Suspect data

Letter by Malcolm Pittock, Bolton

ImageIn the issue of PN for October 2013, Gabriel Carlyle had an article about the Iraq ministry of health report entitled ‘Summary of reported Congenital Birth Defects in 18 Selected Districts of Iraq’.

This had come to the surprising conclusion that ‘the rates of spontaneous abortion, stillbirths and congenital birth defects were “consistent with or even lower than international estimates” and found “no clear evidence to suggest an unusually high rate of congenital birth defects” in the period 1998-2012’.

The results of the survey were so counter-intuitive, that anti-war campaigners and academics believe that the survey had been manipulated to serve the interests of the US. The results completely contradicted previous findings by individual scientists and by the Iraq ministry of health. Ah! But this was a controlled scientific survey in which the world health organisation was involved!

Gabriel maintained that there was no evidence of manipulation and was prepared to accept the objectivity of the survey, pro tem. Indeed he criticised Chomsky in his review of Chomsky and Vitchek’s On Western Terrorism for not taking account of it.

I smell a rat and that there is no evidence of manipulation does not give me any confidence in the objectivity of the report particularly when the conclusion so obviously serves special interests.

There is a long history of cover-ups, in which scientists have colluded, going right back to the days of nuclear tests when it was maintained that there was a ‘safe’ level of radioactivity below which there were no adverse effects whatsoever. Governments always want to convince us they were ‘only dropping peppermints and daisy chains’.

All international bodies from the UN to the international criminal court and the world health organisation, whatever good they do at lower levels, ultimately serve the interests of power.

I refuse to believe that the use of toxic materials – depleted uranium and white phosphorus, for example – has had no effect whatsoever in Iraq, and that if they had not been used the rate of abortions and congenital birth defects would still be the same.

Similarly, if a scientific report came out to the effect that the Clean Air Act had had no effect on the health of Londoners and they were just as healthy in the days of smog and pea-soupers, and this conclusion was mighty convenient to the powers that be, I would not believe it even though I could not prove it had been manipulated.

Think tobacco and lung cancer.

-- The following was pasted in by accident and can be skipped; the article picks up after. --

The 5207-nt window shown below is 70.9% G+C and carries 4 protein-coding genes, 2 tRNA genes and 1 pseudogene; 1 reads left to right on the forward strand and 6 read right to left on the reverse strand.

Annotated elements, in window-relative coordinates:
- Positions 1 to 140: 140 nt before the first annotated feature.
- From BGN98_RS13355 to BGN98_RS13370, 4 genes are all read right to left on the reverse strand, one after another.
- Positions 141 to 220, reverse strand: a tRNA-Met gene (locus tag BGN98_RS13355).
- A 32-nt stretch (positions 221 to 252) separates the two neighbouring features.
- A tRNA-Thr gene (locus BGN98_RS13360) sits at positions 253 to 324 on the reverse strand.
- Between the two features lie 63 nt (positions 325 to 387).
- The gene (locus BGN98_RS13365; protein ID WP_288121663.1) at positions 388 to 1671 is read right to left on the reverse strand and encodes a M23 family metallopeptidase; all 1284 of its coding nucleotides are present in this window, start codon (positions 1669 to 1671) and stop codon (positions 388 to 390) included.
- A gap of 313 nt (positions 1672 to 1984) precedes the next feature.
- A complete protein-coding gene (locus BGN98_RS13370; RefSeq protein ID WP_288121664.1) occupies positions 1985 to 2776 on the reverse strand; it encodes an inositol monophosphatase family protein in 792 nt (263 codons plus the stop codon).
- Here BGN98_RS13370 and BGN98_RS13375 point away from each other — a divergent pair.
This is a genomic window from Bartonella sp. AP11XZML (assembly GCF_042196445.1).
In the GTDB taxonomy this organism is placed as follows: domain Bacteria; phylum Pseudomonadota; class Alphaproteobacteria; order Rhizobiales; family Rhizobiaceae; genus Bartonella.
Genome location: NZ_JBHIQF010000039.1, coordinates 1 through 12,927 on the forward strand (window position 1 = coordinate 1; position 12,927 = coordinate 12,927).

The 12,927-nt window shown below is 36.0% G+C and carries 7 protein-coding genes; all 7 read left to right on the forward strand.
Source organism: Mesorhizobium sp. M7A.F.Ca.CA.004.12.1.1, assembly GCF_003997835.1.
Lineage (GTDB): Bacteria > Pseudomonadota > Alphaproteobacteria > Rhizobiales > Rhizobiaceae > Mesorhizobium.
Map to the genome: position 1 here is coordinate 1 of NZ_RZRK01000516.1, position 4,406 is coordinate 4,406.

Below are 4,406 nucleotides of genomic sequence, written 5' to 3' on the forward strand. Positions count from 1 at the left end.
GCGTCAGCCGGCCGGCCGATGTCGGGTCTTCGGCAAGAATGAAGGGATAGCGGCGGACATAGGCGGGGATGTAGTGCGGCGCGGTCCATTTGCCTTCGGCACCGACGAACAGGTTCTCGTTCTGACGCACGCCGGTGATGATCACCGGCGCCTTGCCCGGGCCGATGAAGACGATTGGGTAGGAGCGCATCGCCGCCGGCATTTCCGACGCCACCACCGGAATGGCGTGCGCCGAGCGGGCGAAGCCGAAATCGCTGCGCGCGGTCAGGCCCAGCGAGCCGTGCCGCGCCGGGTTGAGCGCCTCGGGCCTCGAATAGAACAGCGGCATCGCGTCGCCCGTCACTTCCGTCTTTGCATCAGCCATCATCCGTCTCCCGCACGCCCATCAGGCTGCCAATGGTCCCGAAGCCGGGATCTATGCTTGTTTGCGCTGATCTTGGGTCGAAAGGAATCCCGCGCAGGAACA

Editor response: Gabriel Carlyle writes: Thank you, Malcolm, for your thoughtful letter, which I have to take issue with. Far from being ‘counter-intuitive’, the results of the 2013 Iraqi ministry of health (IMoH) report were consistent with a review of the published literature on Iraqi birth defects (up to September 2011) that concluded that the available evidence had not established ‘a clear increase in birth defects’ (Al-Hadithi et al, ‘Birth defects in Iraq and the plausibility of environmental exposure: A review’, Conflict and Health, 2012, 6:3).Dr Syed Jaffar Hussain, representative for the world health organisation in Iraq, told PN that he could not recall any previous IMoH studies concerning birth defects in the country. If, as this suggests, there hadn’t been any ‘previous findings’ by the IMoH, then the results of the 2013 IMoH report could not have contradicted them.Malcolm is right that I ‘maintained that there was no evidence of manipulation’ of the data used in the 2013 IMoH report. Indeed, no such evidence appears to exist.However, I suspect that he is mistaken when he writes that I was ‘prepared to accept the objectivity of the survey’ for the time being. My view is that the report’s methodology, results and conclusions have not been subject to the standard peer-review process for scientific papers, and that the latter is a necessary, if not sufficient, condition for its conclusions to be accepted as (provisionally) established.I also did not criticise Chomsky for ‘not taking account’ of the 2013 IMoH report. In fact, I wrote that I had ‘cringed to see [a] passing reference to Chris Busby’s paper ‘Cancer, Infant Mortality and Birth Sex-Ratio in Fallujah, Iraq 2005–2009’.I first raised concerns about this latter article – which did appear in a peer-reviewed journal – in a 2010 article for PN. I noted that a similar survey by Busby – concerning increased cancer mortality risks near Hinkley Point nuclear power station – had been criticised by the UK government’s expert advisory committee on medical aspects of radiation in the environment (COMARE) as being ‘so poor scientifically that it would not be acceptable for publication in any reputable professional journal’.Since then, important questions have been raised about the Fallujah paper’s methodology, arguments and conclusions – in particular, concerning the significance (or lack thereof) of its claims about a reduction in the boy-girl sex ratio for children born after 2004. 2010, the Green Party – for whom he was formerly a science and technology spokesman – have apparently distanced themselves from Busby, following his promotion of ‘anti-radiation pills to people in Japan affected by the Fukushima nuclear disaster, that leading scientists ha[d] condemned as “useless”’ (Guardian, 21 November 2011).Busby had also suggested – again, with no evidence – that the Japanese government was deliberately spreading radioactive material from Fukushima around Japan, ‘to increase the cancer rate in the whole of [the country], so that there will be no control group to which you can compare these children in the Fukushima area.’In this connection, it may be worth quoting Mark Lynas, who maintains that ‘All the scientific authorities now agree that the worst impact of Chernobyl has been social and psychological, due to fear of radiation and the dislocation effects of the exclusion zone, rather than the actual physical effects of radiation itself’.Conspiracies do exist – and we are all prone to look for evidence for what we already believe, and discount evidence pointing in the opposite direction – but spreading wild, unfounded claims and promoting junk science helps no one, and can, in fact, cause substantial harm.